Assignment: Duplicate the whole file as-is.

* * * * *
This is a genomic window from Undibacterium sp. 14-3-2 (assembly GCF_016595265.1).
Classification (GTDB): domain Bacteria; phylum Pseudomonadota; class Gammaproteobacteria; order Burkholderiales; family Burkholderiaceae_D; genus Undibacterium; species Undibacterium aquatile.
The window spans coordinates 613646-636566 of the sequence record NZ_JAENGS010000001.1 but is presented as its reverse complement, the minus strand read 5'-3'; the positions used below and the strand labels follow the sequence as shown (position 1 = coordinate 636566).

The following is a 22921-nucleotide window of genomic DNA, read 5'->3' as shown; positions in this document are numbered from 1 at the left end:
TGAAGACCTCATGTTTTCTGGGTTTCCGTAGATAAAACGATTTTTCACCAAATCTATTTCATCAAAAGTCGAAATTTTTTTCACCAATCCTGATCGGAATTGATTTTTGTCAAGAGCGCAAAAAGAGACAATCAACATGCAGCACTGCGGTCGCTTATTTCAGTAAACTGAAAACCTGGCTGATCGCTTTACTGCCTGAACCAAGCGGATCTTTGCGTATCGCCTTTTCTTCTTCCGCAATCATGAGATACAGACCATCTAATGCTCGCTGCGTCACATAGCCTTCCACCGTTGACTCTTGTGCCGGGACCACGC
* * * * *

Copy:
This is a genomic window from Undibacterium sp. 14-3-2 (assembly GCF_016595265.1).
Classification (GTDB): domain Bacteria; phylum Pseudomonadota; class Gammaproteobacteria; order Burkholderiales; family Burkholderiaceae_D; genus Undibacterium; species Undibacterium aquatile.
The window spans coordinates 613646-636566 of the sequence record NZ_JAENGS010000001.1 but is presented as its reverse complement, the minus strand read 5'-3'; the positions used below and the strand labels follow the sequence as shown (position 1 = coordinate 636566).

The following is a 22921-nucleotide window of genomic DNA, read 5'->3' as shown; positions in this document are numbered from 1 at the left end:
TGAAGACCTCATGTTTTCTGGGTTTCCGTAGATAAAACGATTTTTCACCAAATCTATTTCATCAAAAGTCGAAATTTTTTTCACCAATCCTGATCGGAATTGATTTTTGTCAAGAGCGCAAAAAGAGACAATCAACATGCAGCACTGCGGTCGCTTATTTCAGTAAACTGAAAACCTGGCTGATCGCTTTACTGCCTGAACCAAGCGGATCTTTGCGTATCGCCTTTTCTTCTTCCGCAATCATGAGATACAGACCATCTAATGCTCGCTGCGTCACATAGCCTTCCACCGTTGACTCTTGTGCCGGGACCACGC